Making Sense of Response Codes of Your REST APIs | Desuvit

Restful APIs, based on HTTP protocol, are becoming increasingly popular among developers, especially after microservices have been rising in popularity in the past 4-5 years. The SOAP-based APIs, used in Service Oriented Architecture, had been popular since the year 2000.

But over time with the increasing complexity of the software application and the growing popularity of microservices, REST APIs are becoming the de facto standard to cater to the complex needs of today’s software development.

While calling these REST APIs, the client should properly understand what happened to his request. Did it succeed or failed? If it failed, then what went wrong?

This information helps clients to handle the response properly and build a better user experience around them. The responses from the APIs should be an important part of your API design process.

Now that you know just how vital API response codes are let us take a closer look at them. With this article, you will better understand which response codes to integrate into your REST API design.

 

Overview of HTTP Error Codes

HTTP consists of over 70 codes to deliver the outcome of a client’s request. Here are the five categories of these codes:

  • 1xx: Informational – Signals transfer protocol-level information.
  • 2xx: Success – Successful acceptance of client’s request.
  • 3xx: Redirection – Additional action from the client’s end to complete the request.
  • 4xx: Client Error – Error status codes pointing at clients.
  • 5xx: Server Error – Error status codes pointing at the server.

 

Understanding Response Codes

To make sense of response codes, first, you need to use them right. There might be over 70 HTTP codes, but most developers do not memorize all of them. The efficient way to use HTTP response codes is to keep them in a small subset.

That way, developers can focus on building apps and connecting them appropriately to standard-based codes. Consider Google GData API that has ten response codes, or Digg that has eight.

 

What is the Ideal Number of Codes?

The magic number for codes will vary from developer to developer. However, to begin with, think of the results of the interaction between API and an app. There can typically be only three:

  • It works.
  • The application makes a mistake.
  • API makes a mistake.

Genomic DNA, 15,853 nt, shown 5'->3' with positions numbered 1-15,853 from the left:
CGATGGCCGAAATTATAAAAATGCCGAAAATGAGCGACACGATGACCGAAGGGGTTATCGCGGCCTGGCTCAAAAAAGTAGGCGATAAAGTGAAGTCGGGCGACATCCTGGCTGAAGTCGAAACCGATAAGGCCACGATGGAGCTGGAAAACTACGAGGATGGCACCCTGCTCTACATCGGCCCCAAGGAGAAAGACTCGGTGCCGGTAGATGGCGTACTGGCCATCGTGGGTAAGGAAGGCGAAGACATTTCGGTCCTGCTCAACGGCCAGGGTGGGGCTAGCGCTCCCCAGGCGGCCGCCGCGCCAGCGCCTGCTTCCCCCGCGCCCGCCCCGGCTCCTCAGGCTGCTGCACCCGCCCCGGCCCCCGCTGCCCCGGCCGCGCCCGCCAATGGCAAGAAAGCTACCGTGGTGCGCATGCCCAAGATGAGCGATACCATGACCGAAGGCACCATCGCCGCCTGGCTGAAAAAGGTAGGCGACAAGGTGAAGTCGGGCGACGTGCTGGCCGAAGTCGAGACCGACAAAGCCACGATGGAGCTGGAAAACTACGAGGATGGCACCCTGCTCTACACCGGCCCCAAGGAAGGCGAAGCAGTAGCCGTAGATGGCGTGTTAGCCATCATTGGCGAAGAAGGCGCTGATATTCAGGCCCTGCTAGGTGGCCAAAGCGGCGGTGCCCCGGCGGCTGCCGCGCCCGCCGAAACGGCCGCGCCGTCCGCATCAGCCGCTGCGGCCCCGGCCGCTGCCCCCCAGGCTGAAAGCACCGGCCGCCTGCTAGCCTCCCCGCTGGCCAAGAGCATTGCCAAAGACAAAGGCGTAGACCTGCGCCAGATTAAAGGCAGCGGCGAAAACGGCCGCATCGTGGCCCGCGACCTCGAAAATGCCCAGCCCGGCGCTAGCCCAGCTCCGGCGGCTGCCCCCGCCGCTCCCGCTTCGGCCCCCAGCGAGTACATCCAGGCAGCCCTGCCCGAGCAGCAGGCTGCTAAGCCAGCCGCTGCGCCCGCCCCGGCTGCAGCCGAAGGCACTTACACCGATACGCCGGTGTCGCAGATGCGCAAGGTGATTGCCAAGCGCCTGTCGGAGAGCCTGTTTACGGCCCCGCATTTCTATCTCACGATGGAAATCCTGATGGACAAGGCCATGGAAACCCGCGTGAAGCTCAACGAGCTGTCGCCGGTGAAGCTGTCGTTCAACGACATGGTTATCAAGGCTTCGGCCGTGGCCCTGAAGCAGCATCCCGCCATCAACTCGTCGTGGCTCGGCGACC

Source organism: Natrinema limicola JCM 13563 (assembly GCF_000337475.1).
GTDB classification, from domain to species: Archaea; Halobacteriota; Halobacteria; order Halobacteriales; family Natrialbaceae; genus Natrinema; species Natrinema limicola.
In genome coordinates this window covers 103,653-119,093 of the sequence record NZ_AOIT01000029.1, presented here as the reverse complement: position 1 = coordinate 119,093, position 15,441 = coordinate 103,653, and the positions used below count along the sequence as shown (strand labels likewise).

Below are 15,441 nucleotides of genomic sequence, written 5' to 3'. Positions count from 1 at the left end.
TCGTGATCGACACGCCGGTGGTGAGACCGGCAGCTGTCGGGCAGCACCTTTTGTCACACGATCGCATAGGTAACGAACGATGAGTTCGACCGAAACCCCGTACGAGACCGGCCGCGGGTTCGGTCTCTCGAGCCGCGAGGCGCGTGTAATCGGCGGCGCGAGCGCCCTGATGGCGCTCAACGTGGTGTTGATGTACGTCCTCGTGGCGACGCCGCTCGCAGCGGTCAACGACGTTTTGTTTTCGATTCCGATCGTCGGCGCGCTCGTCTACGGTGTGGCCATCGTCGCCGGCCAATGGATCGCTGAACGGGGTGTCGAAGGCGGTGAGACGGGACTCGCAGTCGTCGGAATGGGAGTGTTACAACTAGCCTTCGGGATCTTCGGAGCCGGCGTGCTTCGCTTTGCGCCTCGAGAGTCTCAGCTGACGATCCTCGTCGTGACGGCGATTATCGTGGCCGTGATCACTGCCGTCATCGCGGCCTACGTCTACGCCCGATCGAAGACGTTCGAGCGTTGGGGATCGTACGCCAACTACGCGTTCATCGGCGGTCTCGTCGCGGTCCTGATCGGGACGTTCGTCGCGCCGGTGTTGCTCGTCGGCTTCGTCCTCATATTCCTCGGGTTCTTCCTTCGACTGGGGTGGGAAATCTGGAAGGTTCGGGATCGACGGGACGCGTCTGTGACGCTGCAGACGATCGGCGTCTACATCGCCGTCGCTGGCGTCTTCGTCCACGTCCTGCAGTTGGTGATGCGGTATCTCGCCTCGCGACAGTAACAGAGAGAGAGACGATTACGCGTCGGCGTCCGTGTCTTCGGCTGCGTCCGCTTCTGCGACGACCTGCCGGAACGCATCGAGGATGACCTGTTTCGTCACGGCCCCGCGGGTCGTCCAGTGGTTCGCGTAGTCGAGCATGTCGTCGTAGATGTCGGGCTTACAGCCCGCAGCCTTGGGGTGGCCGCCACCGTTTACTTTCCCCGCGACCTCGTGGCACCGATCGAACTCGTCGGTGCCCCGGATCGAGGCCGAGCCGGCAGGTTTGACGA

What does this mean? Well, to put it simply, you can start with as little as three codes. Ensure to use the following:

  • 200 – OK
  • 400 – Bad Request
  • 500 – Internal Server Error

Once you add these three essential codes, you are free to add others you require. That said, it is best not to go beyond a total of eight.

 

Response Code Rules

When deciding which codes to use, you also want to remember specific rules related to them. Here are a few of them:

  • Do not use 200 (OK) to communicate errors. Never compromise a Rest API merely for the comfort of less sophisticated clients. Use codes the right way and according to their specification.
  • Use 400 (Bad Request) for non-specific failures. For general client errors, the 400 code is appropriate. Typically, you use this code when no other 4xx error code fits the bill. Errors in the entire 4xx subset can explain the client’s mistake in the response body.
  • Use 500 (Internal Server Error) for API malfunction. A 500 error can never be a mistake on the part of the client. For this reason, users will often retry the same request that caused the response in the first place. This code is the general Rest API error response, occurring when web frameworks deal with unusual request handler codes.

Wrap Up

How to understand Rest API response codes
The best way to make sense of your Rest APIs’ codes is to reduce them in number. Keep their subset short and sweet and expand your knowledge on these codes as much as you can. That includes being aware of the dos and don’ts of these responses.

Fewer response codes also make it easier for the clients to know what has become of their request. Then they will not have to waste time on Google or Wikipedia to figure out what a code means.

The actual choices of codes, however, boils down to personal preference and intuition.

Not sure which codes work for you and which do not? Please leave it to us! Our team will have your app and websites making optimum use of error codes to help you and your clients.

Along with ensuring correct response code, you should avoid these 7 mistakes to ensure your REST APIs can be consumed easily.

 

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